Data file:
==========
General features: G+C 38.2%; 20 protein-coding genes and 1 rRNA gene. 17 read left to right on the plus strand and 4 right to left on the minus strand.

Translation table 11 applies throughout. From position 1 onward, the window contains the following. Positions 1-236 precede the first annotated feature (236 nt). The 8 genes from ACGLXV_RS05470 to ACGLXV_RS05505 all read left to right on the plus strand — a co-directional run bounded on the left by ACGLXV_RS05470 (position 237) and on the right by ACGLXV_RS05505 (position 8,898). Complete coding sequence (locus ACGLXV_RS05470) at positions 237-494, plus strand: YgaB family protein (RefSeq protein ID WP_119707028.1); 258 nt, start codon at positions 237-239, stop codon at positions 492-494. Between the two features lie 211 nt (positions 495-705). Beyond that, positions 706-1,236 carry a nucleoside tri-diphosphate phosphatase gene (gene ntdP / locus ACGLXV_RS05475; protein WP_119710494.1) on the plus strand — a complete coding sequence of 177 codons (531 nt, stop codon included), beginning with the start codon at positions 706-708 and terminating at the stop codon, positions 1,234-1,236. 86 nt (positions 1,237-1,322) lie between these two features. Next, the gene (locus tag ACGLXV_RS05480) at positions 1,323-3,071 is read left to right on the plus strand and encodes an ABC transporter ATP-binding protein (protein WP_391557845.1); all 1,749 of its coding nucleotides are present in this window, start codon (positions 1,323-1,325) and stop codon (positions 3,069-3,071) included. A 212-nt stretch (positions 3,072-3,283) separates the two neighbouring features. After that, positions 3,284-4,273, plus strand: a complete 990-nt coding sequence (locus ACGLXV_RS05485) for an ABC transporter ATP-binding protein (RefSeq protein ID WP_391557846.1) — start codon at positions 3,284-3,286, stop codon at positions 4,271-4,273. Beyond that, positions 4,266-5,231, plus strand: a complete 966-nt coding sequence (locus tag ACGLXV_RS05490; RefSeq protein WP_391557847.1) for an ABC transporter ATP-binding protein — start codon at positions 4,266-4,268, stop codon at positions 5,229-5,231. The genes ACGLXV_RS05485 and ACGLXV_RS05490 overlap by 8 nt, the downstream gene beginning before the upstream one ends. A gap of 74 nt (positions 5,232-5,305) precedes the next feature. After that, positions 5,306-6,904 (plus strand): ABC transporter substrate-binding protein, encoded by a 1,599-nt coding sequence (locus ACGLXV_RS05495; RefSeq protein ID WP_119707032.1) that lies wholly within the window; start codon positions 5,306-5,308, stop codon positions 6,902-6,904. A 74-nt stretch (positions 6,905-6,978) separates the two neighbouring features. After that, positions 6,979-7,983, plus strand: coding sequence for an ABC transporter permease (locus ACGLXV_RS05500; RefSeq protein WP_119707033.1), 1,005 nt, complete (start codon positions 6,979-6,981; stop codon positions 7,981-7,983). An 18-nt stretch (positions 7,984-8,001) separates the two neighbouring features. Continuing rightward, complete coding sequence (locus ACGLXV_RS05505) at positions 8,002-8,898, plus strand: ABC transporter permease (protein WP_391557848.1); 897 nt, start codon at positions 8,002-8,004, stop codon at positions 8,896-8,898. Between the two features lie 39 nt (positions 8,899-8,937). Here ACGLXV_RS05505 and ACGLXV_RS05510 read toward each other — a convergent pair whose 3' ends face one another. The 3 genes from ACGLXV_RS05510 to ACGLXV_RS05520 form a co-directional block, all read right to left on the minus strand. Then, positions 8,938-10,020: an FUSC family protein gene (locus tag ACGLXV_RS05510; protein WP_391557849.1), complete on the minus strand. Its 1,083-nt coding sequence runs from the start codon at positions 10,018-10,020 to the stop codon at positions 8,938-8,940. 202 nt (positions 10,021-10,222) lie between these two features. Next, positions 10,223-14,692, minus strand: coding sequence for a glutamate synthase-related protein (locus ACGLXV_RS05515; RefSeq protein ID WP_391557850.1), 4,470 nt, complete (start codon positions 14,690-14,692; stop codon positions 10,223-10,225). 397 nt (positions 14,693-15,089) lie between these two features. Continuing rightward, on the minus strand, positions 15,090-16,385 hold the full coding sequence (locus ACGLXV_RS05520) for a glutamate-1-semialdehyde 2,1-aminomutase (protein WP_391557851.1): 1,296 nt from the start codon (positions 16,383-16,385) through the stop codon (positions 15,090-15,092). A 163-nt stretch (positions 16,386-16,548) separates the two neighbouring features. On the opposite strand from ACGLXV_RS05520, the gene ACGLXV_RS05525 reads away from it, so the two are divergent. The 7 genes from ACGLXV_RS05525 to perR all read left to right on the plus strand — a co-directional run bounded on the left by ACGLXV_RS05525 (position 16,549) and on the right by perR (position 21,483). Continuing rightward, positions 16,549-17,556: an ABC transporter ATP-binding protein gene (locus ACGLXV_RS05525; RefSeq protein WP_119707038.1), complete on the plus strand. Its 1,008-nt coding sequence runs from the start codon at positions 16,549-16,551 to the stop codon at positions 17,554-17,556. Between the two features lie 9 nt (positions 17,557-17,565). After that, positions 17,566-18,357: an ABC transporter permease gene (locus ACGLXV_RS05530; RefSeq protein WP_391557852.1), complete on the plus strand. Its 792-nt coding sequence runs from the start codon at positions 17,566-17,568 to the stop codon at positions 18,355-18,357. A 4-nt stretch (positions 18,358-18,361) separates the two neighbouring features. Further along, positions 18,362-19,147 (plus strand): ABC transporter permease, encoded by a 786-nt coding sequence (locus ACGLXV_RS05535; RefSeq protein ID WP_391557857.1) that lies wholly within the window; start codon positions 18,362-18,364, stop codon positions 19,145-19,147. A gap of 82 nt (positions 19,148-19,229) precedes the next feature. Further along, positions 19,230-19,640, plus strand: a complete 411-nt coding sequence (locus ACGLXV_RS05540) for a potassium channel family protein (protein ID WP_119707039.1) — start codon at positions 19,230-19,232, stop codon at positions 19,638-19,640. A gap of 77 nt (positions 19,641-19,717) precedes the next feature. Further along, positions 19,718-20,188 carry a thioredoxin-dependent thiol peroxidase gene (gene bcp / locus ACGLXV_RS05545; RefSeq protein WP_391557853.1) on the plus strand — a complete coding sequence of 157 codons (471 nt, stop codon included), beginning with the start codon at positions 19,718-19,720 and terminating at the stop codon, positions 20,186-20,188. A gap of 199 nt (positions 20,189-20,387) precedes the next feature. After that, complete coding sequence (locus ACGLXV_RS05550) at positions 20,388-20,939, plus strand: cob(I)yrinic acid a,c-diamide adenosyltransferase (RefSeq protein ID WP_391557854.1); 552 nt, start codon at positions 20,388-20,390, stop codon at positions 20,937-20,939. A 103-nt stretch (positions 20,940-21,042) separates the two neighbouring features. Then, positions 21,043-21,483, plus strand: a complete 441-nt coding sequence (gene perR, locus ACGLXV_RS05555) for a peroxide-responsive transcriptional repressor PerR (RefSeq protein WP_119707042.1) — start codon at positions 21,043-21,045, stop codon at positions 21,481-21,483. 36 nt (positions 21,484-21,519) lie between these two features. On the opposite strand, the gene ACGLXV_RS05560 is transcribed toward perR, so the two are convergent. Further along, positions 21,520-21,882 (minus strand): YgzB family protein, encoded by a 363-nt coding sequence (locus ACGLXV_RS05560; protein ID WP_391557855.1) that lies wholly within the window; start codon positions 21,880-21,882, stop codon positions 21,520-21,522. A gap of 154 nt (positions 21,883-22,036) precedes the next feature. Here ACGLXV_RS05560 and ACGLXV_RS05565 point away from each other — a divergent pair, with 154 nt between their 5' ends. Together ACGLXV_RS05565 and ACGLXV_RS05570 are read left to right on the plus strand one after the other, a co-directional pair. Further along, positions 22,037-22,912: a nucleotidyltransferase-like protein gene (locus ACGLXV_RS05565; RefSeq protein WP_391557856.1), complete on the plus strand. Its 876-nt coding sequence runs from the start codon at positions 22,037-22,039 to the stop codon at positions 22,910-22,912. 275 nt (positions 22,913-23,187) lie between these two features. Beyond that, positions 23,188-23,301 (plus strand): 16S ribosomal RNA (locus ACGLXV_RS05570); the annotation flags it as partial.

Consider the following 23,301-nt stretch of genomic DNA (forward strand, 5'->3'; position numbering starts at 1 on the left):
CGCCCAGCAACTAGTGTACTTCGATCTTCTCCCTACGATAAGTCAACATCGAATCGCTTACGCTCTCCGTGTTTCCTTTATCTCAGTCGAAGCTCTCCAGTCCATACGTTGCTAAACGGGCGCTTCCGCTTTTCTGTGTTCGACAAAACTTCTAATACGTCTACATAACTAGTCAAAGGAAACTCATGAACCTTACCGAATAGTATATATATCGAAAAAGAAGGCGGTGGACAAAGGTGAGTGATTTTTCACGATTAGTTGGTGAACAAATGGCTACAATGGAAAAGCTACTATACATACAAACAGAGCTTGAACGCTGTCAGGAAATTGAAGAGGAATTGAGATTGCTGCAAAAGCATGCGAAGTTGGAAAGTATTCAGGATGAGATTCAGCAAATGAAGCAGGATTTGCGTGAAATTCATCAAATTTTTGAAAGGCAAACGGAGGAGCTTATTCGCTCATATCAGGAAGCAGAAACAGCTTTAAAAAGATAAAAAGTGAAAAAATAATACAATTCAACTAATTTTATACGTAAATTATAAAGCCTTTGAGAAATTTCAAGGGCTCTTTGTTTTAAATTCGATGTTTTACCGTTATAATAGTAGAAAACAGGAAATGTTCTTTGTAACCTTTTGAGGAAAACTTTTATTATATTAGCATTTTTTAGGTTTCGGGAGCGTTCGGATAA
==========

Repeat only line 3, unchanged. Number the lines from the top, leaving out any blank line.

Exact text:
Consider the following 23,301-nt stretch of genomic DNA (forward strand, 5'->3'; position numbering starts at 1 on the left):